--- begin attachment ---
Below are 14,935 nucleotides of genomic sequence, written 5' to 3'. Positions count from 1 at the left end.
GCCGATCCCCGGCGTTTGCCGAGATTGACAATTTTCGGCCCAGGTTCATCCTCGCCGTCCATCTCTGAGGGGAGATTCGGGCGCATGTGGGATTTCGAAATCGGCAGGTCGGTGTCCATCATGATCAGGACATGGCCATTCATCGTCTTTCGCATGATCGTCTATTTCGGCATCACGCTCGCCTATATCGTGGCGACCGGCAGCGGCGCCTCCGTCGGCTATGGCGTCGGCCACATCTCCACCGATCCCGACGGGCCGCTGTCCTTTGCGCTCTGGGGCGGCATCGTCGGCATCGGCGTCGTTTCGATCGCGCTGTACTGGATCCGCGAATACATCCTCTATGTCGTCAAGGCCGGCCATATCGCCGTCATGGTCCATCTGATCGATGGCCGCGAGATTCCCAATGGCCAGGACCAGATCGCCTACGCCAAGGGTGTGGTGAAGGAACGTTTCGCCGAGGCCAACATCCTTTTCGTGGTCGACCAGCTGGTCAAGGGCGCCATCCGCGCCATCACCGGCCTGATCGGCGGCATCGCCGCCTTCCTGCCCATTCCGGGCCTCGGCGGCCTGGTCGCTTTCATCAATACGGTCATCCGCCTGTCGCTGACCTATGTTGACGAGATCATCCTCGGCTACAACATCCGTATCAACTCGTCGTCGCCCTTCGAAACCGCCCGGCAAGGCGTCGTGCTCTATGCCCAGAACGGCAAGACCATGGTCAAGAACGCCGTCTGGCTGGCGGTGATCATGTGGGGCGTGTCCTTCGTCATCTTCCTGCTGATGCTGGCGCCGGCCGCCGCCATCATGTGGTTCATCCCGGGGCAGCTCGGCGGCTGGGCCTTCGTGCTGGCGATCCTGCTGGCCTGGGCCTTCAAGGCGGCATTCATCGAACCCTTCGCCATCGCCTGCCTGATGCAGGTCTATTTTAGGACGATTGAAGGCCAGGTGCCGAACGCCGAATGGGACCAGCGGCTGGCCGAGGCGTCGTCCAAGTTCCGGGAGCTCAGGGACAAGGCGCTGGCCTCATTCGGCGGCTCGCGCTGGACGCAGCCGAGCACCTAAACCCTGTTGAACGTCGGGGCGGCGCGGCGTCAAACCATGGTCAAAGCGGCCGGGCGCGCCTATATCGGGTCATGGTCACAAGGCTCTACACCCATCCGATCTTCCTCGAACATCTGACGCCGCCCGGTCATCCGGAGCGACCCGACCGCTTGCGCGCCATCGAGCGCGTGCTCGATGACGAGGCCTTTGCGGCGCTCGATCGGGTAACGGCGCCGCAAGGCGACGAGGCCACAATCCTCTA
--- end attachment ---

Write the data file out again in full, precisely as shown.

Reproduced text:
Below are 14,935 nucleotides of genomic sequence, written 5' to 3'. Positions count from 1 at the left end.
GCCGATCCCCGGCGTTTGCCGAGATTGACAATTTTCGGCCCAGGTTCATCCTCGCCGTCCATCTCTGAGGGGAGATTCGGGCGCATGTGGGATTTCGAAATCGGCAGGTCGGTGTCCATCATGATCAGGACATGGCCATTCATCGTCTTTCGCATGATCGTCTATTTCGGCATCACGCTCGCCTATATCGTGGCGACCGGCAGCGGCGCCTCCGTCGGCTATGGCGTCGGCCACATCTCCACCGATCCCGACGGGCCGCTGTCCTTTGCGCTCTGGGGCGGCATCGTCGGCATCGGCGTCGTTTCGATCGCGCTGTACTGGATCCGCGAATACATCCTCTATGTCGTCAAGGCCGGCCATATCGCCGTCATGGTCCATCTGATCGATGGCCGCGAGATTCCCAATGGCCAGGACCAGATCGCCTACGCCAAGGGTGTGGTGAAGGAACGTTTCGCCGAGGCCAACATCCTTTTCGTGGTCGACCAGCTGGTCAAGGGCGCCATCCGCGCCATCACCGGCCTGATCGGCGGCATCGCCGCCTTCCTGCCCATTCCGGGCCTCGGCGGCCTGGTCGCTTTCATCAATACGGTCATCCGCCTGTCGCTGACCTATGTTGACGAGATCATCCTCGGCTACAACATCCGTATCAACTCGTCGTCGCCCTTCGAAACCGCCCGGCAAGGCGTCGTGCTCTATGCCCAGAACGGCAAGACCATGGTCAAGAACGCCGTCTGGCTGGCGGTGATCATGTGGGGCGTGTCCTTCGTCATCTTCCTGCTGATGCTGGCGCCGGCCGCCGCCATCATGTGGTTCATCCCGGGGCAGCTCGGCGGCTGGGCCTTCGTGCTGGCGATCCTGCTGGCCTGGGCCTTCAAGGCGGCATTCATCGAACCCTTCGCCATCGCCTGCCTGATGCAGGTCTATTTTAGGACGATTGAAGGCCAGGTGCCGAACGCCGAATGGGACCAGCGGCTGGCCGAGGCGTCGTCCAAGTTCCGGGAGCTCAGGGACAAGGCGCTGGCCTCATTCGGCGGCTCGCGCTGGACGCAGCCGAGCACCTAAACCCTGTTGAACGTCGGGGCGGCGCGGCGTCAAACCATGGTCAAAGCGGCCGGGCGCGCCTATATCGGGTCATGGTCACAAGGCTCTACACCCATCCGATCTTCCTCGAACATCTGACGCCGCCCGGTCATCCGGAGCGACCCGACCGCTTGCGCGCCATCGAGCGCGTGCTCGATGACGAGGCCTTTGCGGCGCTCGATCGGGTAACGGCGCCGCAAGGCGACGAGGCCACAATCCTCTA